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Details of Grant 

EPSRC Reference: EP/S027424/1
Title: A Platform for Responsive Conversational Agents to Enhance Engagement and Disclosure (PRoCEED)
Principal Investigator: Buckley, Dr O J
Other Investigators:
Wyer, Dr N
Researcher Co-Investigators:
Project Partners:
Byte London Limited CREST (Ctr Res & Evid Security Threats) Government Office for Science
Humanise.AI Phonehub IO Ltd Velmai Ltd
Department: Computing Sciences
Organisation: University of East Anglia
Scheme: Standard Research
Starts: 01 June 2019 Ends: 31 May 2021 Value (£): 203,940
EPSRC Research Topic Classifications:
Artificial Intelligence Human-Computer Interactions
EPSRC Industrial Sector Classifications:
Information Technologies Healthcare
Financial Services
Related Grants:
EP/S027467/1 EP/S027297/1 EP/S027211/1
Panel History:
Panel DatePanel NameOutcome
12 Feb 2019 Digital Economy Investigator-led Research Projects 12 February 2019 Announced
Summary on Grant Application Form
The way in which individuals interact with technology is rapidly evolving, as users increasingly expect fast, reliable and accurate information. In order to deliver systems capable of meeting these expectation both businesses and government departments alike are turning to conversational agents (or chatbots). These conversational agents are capable of interacting and engaging with users, answering user queries and even providing advice and guidance as required. This research considers how this technology can be optimised to provide a more effective method of communication, while also focusing on the implicit trust that a user has with a conversational agent.

As part of this research we will investigate the nature of sensitive information and how the context of the information can play a role in its perceived sensitivity. This will be achieved using a range of experiments to better understand the public's perceptions of personal information, and how those perceptions relate to the classification of the information.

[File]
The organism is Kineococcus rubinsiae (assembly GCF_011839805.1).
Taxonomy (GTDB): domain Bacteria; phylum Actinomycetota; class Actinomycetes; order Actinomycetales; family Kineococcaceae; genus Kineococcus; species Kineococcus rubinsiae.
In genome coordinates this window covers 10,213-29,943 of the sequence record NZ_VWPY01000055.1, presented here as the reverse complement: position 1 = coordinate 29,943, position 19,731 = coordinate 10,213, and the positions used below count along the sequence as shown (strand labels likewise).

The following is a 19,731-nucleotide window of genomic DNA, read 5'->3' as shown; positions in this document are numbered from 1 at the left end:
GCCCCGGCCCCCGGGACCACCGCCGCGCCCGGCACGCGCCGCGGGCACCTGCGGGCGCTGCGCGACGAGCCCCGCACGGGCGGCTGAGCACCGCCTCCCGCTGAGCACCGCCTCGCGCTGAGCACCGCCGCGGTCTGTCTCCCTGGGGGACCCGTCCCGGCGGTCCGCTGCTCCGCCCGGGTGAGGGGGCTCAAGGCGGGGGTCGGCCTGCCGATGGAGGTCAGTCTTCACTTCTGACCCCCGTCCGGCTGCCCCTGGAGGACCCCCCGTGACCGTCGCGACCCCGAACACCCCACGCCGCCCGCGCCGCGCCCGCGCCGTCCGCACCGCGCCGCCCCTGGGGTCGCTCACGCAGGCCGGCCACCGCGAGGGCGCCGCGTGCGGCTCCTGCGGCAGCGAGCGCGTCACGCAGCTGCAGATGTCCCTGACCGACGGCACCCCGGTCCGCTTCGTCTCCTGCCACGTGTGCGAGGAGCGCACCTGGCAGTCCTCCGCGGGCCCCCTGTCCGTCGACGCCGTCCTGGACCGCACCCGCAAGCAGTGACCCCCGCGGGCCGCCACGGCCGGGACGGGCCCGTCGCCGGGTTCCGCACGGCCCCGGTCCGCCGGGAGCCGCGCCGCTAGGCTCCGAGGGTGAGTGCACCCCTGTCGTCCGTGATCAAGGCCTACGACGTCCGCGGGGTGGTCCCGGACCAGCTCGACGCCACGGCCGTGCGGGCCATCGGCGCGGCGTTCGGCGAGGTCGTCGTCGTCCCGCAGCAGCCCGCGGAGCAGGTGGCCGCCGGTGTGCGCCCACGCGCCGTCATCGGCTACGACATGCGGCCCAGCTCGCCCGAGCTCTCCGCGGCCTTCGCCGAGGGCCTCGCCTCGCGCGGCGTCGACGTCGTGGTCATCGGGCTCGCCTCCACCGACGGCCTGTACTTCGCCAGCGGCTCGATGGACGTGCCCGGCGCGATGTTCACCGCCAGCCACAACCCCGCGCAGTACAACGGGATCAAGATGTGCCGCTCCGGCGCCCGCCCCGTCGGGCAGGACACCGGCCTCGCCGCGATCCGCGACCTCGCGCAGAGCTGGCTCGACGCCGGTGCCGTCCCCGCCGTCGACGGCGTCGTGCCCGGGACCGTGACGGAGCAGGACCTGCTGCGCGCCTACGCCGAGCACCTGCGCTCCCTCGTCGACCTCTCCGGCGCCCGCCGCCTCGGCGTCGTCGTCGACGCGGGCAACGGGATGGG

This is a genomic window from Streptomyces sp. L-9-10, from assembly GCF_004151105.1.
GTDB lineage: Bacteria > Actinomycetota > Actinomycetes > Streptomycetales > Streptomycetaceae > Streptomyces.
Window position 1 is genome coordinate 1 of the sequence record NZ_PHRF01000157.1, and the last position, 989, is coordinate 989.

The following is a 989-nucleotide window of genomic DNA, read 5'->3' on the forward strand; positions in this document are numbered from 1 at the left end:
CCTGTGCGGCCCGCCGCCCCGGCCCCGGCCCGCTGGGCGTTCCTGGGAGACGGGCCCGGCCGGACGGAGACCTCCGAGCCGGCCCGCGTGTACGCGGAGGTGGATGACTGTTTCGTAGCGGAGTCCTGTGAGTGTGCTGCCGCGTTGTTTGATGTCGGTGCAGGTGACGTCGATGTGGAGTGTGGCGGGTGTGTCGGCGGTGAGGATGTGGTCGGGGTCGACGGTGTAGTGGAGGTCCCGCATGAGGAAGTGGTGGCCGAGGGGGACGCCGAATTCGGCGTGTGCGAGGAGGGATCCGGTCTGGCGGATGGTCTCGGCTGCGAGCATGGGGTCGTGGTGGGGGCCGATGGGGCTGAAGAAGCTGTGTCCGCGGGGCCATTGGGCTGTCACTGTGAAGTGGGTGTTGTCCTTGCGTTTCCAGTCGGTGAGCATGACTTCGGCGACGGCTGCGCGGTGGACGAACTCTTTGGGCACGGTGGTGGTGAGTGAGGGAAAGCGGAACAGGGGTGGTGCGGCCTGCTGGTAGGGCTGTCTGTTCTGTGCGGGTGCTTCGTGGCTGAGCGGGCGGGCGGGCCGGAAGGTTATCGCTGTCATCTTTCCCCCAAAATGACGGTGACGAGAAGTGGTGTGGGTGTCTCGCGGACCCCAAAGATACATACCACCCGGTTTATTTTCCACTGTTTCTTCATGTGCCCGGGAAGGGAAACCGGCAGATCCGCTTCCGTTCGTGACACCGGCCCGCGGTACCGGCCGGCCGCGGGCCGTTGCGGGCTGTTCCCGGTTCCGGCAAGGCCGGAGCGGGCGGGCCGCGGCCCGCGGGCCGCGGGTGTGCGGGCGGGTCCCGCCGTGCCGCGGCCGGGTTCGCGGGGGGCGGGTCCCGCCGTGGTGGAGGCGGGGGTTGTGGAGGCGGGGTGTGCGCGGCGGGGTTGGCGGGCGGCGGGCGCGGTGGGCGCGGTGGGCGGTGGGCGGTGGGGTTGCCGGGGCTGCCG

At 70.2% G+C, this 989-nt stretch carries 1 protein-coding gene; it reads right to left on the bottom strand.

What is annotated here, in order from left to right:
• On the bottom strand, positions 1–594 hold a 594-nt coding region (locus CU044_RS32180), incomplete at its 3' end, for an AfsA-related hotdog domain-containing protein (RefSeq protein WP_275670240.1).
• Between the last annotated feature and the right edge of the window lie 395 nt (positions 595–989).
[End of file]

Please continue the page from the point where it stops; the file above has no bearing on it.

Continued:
In order to fully understand the use of conversational agents it is essential to properly understand the nature of personal, sensitive information and also their perceived trustworthiness. We will examine how different facets of a conversational agent's humanity, personality and appearance can be used to affect an individual's perceptions and trust in that agent.

We will focus on the use of conversational agents across three key sectors: healthcare, defence and security and technology. These three areas have been selected as they are significant users of conversational agents and all deal with potentially sensitive and personal information, as well as being areas of significant public spending. Our research will understand how these interactions between humans and computers can be optimised to deliver a bespoke conversational agent tailored to meet the expectations and needs of the individual. This in turn will increase the trust and confidence in these digital services.
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